ABSTRACT: We have previously shown that in a single residency program objective structured assessment of technical skills (OSATS) is a reliable and valid method of assessing surgical competency. Our goal was to establish feasibility of this evaluation instrument when administered at multiple residency programs throughout the US, and assess the impact of a laboratory-based surgical curriculum on results.
An OSATS exam was administered to 116 residents from 5 residency programs. One of the residency programs had participated in a comprehensive surgical curriculum over a 4-year period of time. The exam consisted of 3 open and 3 laparoscopic tasks. Residents were graded by both a blinded and unblinded examiner with task-specific checklist, global rating scale, pass/fail assessment, and tasks were timed. All tasks were performed on life-like models.
Examinations were successfully completed at all sites. Each exam required 90 minutes of resident time. Reliability indices calculated with Cronbach's alpha were .97 for overall global rating and .95 for checklists. Interrater reliability between blinded and unblinded examiners ranged from .71 to .97 for individual tasks and was .95 overall. Assessment of construct validity (the ability to distinguish among residency levels) found significant differences among the residents for both blinded and unblinded examiners for all evaluation outcomes except time. For the test overall, the global rating scale showed significant differences among all 4 residency levels. The checklist showed significant differences at three levels (PGY3-4 >PGY2 >PGY1). Approximate cost for replaceable items was 40 US dollars to 150 per resident depending on which tasks were chosen. Comparison of scores between residents who received a laboratory-based curriculum and those who did not revealed significantly higher scores and shorter time to complete tasks for the group who received additional training.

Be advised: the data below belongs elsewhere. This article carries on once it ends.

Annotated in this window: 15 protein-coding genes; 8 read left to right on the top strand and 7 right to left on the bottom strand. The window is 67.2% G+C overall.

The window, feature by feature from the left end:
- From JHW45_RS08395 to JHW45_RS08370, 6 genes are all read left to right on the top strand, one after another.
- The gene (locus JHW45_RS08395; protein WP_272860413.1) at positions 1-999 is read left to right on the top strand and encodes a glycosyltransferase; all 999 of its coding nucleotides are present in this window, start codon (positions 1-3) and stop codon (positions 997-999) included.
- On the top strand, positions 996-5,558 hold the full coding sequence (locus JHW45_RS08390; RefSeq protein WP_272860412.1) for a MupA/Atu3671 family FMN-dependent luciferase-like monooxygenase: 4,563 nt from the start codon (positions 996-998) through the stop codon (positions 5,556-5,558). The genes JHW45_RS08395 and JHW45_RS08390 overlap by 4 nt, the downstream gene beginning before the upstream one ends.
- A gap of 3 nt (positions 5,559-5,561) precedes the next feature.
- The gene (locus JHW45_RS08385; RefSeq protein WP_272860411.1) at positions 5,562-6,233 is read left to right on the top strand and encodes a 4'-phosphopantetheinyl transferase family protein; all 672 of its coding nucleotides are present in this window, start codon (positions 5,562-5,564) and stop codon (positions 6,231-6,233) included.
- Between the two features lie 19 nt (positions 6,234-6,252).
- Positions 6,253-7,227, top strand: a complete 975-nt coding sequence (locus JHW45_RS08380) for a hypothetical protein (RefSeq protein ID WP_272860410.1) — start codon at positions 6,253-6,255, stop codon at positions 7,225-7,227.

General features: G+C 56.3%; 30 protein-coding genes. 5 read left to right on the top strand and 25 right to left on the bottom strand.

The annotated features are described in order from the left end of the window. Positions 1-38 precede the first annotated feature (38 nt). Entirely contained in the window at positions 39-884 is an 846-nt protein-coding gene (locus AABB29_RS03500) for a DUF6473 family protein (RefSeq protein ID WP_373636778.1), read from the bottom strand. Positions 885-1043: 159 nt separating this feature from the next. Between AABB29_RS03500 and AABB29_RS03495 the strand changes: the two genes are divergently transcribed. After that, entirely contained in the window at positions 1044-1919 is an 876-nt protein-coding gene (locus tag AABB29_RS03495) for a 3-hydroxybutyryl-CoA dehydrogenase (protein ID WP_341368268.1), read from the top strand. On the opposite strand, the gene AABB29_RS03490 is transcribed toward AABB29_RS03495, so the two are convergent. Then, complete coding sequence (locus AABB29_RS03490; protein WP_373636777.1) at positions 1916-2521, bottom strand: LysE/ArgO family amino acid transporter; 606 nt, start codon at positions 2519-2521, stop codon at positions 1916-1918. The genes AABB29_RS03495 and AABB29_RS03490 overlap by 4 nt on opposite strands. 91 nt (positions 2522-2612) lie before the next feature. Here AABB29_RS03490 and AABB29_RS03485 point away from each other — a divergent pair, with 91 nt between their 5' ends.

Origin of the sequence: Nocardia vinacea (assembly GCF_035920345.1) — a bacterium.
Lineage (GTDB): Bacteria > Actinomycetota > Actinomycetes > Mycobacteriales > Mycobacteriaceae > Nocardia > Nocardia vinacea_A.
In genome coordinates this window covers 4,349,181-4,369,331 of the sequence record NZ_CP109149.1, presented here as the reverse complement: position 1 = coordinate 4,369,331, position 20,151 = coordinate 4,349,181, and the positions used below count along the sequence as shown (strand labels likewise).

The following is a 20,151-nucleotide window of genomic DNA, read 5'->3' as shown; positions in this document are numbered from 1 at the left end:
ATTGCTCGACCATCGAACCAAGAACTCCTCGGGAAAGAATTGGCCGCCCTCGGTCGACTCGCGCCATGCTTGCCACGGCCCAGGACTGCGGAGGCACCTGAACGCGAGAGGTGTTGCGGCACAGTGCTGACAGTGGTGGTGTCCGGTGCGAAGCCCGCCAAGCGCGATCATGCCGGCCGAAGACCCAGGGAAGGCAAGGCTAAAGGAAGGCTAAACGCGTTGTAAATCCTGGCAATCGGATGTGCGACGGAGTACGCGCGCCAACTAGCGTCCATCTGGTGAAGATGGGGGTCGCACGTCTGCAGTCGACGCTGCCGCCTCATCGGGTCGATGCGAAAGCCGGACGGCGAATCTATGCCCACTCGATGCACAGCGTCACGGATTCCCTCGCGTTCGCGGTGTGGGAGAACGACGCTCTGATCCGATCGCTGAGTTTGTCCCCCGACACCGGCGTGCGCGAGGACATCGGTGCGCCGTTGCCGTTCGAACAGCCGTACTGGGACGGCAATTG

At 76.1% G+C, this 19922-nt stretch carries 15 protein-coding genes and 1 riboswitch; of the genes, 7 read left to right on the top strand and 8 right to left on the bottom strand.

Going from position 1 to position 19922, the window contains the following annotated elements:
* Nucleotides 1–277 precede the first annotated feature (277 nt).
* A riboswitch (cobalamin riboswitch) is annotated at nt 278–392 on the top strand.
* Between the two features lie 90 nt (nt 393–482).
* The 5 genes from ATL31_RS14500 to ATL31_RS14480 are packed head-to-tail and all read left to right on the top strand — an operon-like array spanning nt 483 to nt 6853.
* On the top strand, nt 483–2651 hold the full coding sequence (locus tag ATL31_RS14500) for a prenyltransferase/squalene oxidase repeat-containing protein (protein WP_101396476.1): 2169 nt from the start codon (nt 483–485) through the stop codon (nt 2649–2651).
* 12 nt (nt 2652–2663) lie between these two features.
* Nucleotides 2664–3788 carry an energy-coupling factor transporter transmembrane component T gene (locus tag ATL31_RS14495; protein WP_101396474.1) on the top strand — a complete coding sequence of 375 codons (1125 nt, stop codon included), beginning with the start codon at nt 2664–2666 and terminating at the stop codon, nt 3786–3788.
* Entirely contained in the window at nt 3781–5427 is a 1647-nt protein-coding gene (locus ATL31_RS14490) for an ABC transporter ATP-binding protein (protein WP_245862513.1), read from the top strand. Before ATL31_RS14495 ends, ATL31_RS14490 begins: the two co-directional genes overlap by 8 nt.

Large-scale testing has confirmed that OSATS is an objective, reliable, and valid method to assess surgical skills, and can easily be administered in most residency programs. A laboratory-based surgical curriculum improved test results and reduced time to complete tasks.
American Journal of Obstetrics and Gynecology 04/2005; 192(4):1331-8; discussion 1338-40. · 3.47 Impact Factor